The recent moves from the UK’s Financial Conduct Authority (FCA) to enhance the prospects of fintech start-ups succeeding by giving them a regulatory sandbox in which to experiment with new ideas before having to jump through the full gamut of regulatory hurdles has a resonance for the gambling industry.
At the GamCrowd Studio session that took place as part of the Pitch ICE show in London in February, a significant complaint from many of the start-ups that took to the stage concerned the time and resources any company looking to enter the gambling space needs to devote to getting licensing from the UK Gambling Commission.
We know the Commission licensing process is rigorous for a reason. Like all jurisdictions, the UK authorities need to know that gambling activities are being carried out with the public interest in mind. The stated aims of the Commission are to ensure that gambling is crime free, fair and open, and that the vulnerable are protected.
In comparison, the FCA has subtle differences embedded within its remit. As it says in its introductory document that announced its plans for a regulatory sandbox in November last year, the financial regulator is committed to “promoting effective competition in regulated financial services in the interests of consumers”. Furthermore, it added that encouraging disruptive innovation was a “key part” of the body’s broad aims.
The Commission would likely rightly point out it is not in the business of acting as the facilitator for the industry in the same way. Yet in insisting that any start-up operator, supplier or developer goes through the full regulatory process, the Commission runs a number of risks that do perhaps threaten its own stated aims.
The danger is that innovation takes flight. If new ideas are stifled by onerous red tape in the UK and instead are adopted by offshore, unlicensed operators then UK licensees will be operating at a competitive disadvantage. The UK has avoided some of the more obvious pitfalls in designing its own regulatory regime by allowing all products (and by taxing them at a reasonable rate) but the regulator needs to be cognisant of the attractions of offshore gambling to the consumer if these sites offer a better product than the licensed operators.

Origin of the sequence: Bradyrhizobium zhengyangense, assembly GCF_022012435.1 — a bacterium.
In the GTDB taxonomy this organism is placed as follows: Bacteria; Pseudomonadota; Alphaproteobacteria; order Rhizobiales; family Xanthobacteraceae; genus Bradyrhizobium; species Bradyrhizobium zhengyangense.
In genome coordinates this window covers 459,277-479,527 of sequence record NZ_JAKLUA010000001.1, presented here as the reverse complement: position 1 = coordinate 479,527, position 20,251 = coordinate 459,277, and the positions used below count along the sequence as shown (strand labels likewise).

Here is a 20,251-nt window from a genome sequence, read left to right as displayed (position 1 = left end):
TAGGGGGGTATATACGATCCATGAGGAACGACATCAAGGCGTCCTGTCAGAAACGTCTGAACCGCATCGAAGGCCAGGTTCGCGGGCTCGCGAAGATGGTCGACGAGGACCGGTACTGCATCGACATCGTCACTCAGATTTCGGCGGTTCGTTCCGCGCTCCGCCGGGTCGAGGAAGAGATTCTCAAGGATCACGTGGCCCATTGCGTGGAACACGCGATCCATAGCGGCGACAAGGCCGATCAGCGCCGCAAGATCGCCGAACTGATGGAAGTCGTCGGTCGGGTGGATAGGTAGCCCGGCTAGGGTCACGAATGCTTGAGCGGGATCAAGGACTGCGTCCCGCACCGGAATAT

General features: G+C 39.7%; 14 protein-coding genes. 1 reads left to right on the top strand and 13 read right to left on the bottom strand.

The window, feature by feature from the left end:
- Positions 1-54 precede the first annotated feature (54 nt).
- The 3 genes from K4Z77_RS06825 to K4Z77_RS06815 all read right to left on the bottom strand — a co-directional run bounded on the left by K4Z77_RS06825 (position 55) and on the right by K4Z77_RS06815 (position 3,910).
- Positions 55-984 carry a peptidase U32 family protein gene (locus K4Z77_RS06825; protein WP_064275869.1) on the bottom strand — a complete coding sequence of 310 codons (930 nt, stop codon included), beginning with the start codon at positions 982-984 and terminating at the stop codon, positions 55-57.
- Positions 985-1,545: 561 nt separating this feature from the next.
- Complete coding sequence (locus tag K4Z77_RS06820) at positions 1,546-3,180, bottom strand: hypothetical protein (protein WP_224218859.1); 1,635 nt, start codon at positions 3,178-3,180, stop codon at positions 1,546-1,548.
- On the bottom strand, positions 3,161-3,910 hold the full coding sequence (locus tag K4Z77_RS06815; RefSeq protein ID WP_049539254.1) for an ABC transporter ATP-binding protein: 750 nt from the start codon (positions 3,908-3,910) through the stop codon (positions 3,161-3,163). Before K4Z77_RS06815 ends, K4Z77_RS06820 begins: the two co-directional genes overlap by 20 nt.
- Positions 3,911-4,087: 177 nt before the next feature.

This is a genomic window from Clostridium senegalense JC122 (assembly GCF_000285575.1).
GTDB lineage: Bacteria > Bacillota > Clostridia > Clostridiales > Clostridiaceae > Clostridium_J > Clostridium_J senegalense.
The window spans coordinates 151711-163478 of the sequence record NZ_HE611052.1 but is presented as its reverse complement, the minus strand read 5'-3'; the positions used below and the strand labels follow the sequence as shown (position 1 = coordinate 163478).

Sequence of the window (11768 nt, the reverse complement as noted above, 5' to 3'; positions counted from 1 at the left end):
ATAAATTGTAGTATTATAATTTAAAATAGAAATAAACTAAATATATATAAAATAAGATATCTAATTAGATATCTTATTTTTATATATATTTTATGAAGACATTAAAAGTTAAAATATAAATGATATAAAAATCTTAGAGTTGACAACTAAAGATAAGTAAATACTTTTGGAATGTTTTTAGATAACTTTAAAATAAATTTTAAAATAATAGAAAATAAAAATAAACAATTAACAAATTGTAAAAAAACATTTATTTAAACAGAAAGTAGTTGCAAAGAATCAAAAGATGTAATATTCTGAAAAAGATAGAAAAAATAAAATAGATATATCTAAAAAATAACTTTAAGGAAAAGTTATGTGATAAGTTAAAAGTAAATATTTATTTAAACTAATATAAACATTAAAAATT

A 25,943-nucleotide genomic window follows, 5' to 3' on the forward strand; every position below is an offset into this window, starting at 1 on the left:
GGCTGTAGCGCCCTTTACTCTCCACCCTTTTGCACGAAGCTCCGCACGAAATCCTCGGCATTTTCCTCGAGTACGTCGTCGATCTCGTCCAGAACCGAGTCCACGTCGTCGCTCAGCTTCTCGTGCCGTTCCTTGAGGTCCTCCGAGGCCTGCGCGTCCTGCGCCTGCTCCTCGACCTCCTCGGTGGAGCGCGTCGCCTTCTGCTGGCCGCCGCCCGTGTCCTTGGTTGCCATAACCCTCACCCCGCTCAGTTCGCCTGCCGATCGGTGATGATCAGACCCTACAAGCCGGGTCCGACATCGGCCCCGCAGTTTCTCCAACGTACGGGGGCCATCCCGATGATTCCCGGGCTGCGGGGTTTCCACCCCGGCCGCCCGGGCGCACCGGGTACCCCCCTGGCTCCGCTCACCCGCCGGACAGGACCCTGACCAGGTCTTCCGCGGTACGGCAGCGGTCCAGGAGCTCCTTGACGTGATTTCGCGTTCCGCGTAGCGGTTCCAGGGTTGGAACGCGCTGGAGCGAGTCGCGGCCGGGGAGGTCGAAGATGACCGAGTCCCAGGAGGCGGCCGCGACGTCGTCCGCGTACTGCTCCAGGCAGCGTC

Australia is arguably a good recent example of this type of regulatory failure. In fostering a system where there were obvious loopholes when it comes to in-play betting – allowable over the phone but not online – the Australian authorities opened the door to innovation and click-to-call was the result.
Now the Australian authorities obviously have the right to oversee their gambling market in any way they choose. But change without regulatory oversight is not good for anyone. It is neither in the interests of operators, regulators or ultimately consumers to have a product made available only for it to be withdrawn following further legislative intervention.
The click-to-call kerfuffle is far from a perfect example of how a regulator should view innovation. A sandbox approach for this particular product in Australia may still have hit the same legislative blocks and the operators may well have had no more success in pushing the in-play agenda forward than is currently the case. But a system which allowed for operators to put new ideas in front of the regulators would at the very least have been less confrontational and might have helped in the understanding of what each party felt was the spirit as well as the letter of the law.
As part of GamCrowd’s one-day conference that takes place as part of London Technology Week on June 21 at the Hippodrome Casino, a session will be dedicated to asking how the gambling industry can look to work with its regulators on fostering innovation.
Looking at what the FCA is doing might be a good place to start. A similarly-styled sandbox for the UK gambling industry could help both the regulator and the industry gain a greater understanding of their related aims. As a consequence, it might help foster a more vibrant space where new entrants can thrive.
The once vaunted aim of the UK providing a lead in online gambling regulation is now long forgotten. Yet, now might be the right time to look at resurrecting the idea that the UK can stand as an example of how a regulator and the industry it oversees can provide a safe environment in which consumers can gamble safely.
GamCrowd’s one-day contribution to London Technology Week takes place at the Hippodrome Casino in Leicester Square on June 21. Visit www.gamcrowd.com/events for more information.